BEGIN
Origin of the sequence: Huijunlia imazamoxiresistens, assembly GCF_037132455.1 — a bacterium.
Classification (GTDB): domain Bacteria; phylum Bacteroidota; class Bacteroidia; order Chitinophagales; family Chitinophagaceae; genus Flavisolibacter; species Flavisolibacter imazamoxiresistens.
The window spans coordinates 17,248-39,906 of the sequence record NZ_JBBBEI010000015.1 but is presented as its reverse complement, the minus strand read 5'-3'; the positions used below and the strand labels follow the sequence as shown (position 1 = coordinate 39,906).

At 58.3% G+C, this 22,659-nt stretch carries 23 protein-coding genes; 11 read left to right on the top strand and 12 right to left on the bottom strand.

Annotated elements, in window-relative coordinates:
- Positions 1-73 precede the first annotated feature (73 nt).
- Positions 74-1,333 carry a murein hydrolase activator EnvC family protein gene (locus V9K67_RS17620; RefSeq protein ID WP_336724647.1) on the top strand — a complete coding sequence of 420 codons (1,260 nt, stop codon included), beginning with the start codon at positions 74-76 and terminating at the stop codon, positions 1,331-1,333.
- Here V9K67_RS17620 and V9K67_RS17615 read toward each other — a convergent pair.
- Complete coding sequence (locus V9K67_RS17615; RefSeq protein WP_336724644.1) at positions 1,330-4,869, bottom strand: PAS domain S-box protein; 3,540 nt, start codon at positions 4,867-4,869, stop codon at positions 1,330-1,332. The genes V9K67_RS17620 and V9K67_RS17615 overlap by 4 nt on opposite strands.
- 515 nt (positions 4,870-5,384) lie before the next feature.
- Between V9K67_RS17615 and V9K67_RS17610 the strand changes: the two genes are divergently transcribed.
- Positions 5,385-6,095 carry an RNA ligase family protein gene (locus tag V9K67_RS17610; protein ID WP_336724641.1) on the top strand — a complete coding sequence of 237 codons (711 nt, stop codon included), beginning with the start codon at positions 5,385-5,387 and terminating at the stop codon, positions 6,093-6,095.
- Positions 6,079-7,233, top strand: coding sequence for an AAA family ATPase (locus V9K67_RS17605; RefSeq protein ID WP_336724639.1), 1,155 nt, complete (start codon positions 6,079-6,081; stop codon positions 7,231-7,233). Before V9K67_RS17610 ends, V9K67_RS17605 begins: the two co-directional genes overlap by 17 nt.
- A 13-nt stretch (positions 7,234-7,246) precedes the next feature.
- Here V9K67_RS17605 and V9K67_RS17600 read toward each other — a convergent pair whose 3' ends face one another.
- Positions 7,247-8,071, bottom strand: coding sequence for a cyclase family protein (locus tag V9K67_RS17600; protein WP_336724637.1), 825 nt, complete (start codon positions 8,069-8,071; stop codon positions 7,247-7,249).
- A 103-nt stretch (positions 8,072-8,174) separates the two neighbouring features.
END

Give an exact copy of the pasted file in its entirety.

Origin of the sequence: Huijunlia imazamoxiresistens, assembly GCF_037132455.1 — a bacterium.
Classification (GTDB): domain Bacteria; phylum Bacteroidota; class Bacteroidia; order Chitinophagales; family Chitinophagaceae; genus Flavisolibacter; species Flavisolibacter imazamoxiresistens.
The window spans coordinates 17,248-39,906 of the sequence record NZ_JBBBEI010000015.1 but is presented as its reverse complement, the minus strand read 5'-3'; the positions used below and the strand labels follow the sequence as shown (position 1 = coordinate 39,906).

At 58.3% G+C, this 22,659-nt stretch carries 23 protein-coding genes; 11 read left to right on the top strand and 12 right to left on the bottom strand.

Annotated elements, in window-relative coordinates:
- Positions 1-73 precede the first annotated feature (73 nt).
- Positions 74-1,333 carry a murein hydrolase activator EnvC family protein gene (locus V9K67_RS17620; RefSeq protein ID WP_336724647.1) on the top strand — a complete coding sequence of 420 codons (1,260 nt, stop codon included), beginning with the start codon at positions 74-76 and terminating at the stop codon, positions 1,331-1,333.
- Here V9K67_RS17620 and V9K67_RS17615 read toward each other — a convergent pair.
- Complete coding sequence (locus V9K67_RS17615; RefSeq protein WP_336724644.1) at positions 1,330-4,869, bottom strand: PAS domain S-box protein; 3,540 nt, start codon at positions 4,867-4,869, stop codon at positions 1,330-1,332. The genes V9K67_RS17620 and V9K67_RS17615 overlap by 4 nt on opposite strands.
- 515 nt (positions 4,870-5,384) lie before the next feature.
- Between V9K67_RS17615 and V9K67_RS17610 the strand changes: the two genes are divergently transcribed.
- Positions 5,385-6,095 carry an RNA ligase family protein gene (locus tag V9K67_RS17610; protein ID WP_336724641.1) on the top strand — a complete coding sequence of 237 codons (711 nt, stop codon included), beginning with the start codon at positions 5,385-5,387 and terminating at the stop codon, positions 6,093-6,095.
- Positions 6,079-7,233, top strand: coding sequence for an AAA family ATPase (locus V9K67_RS17605; RefSeq protein ID WP_336724639.1), 1,155 nt, complete (start codon positions 6,079-6,081; stop codon positions 7,231-7,233). Before V9K67_RS17610 ends, V9K67_RS17605 begins: the two co-directional genes overlap by 17 nt.
- A 13-nt stretch (positions 7,234-7,246) precedes the next feature.
- Here V9K67_RS17605 and V9K67_RS17600 read toward each other — a convergent pair whose 3' ends face one another.
- Positions 7,247-8,071, bottom strand: coding sequence for a cyclase family protein (locus tag V9K67_RS17600; protein WP_336724637.1), 825 nt, complete (start codon positions 8,069-8,071; stop codon positions 7,247-7,249).
- A 103-nt stretch (positions 8,072-8,174) separates the two neighbouring features.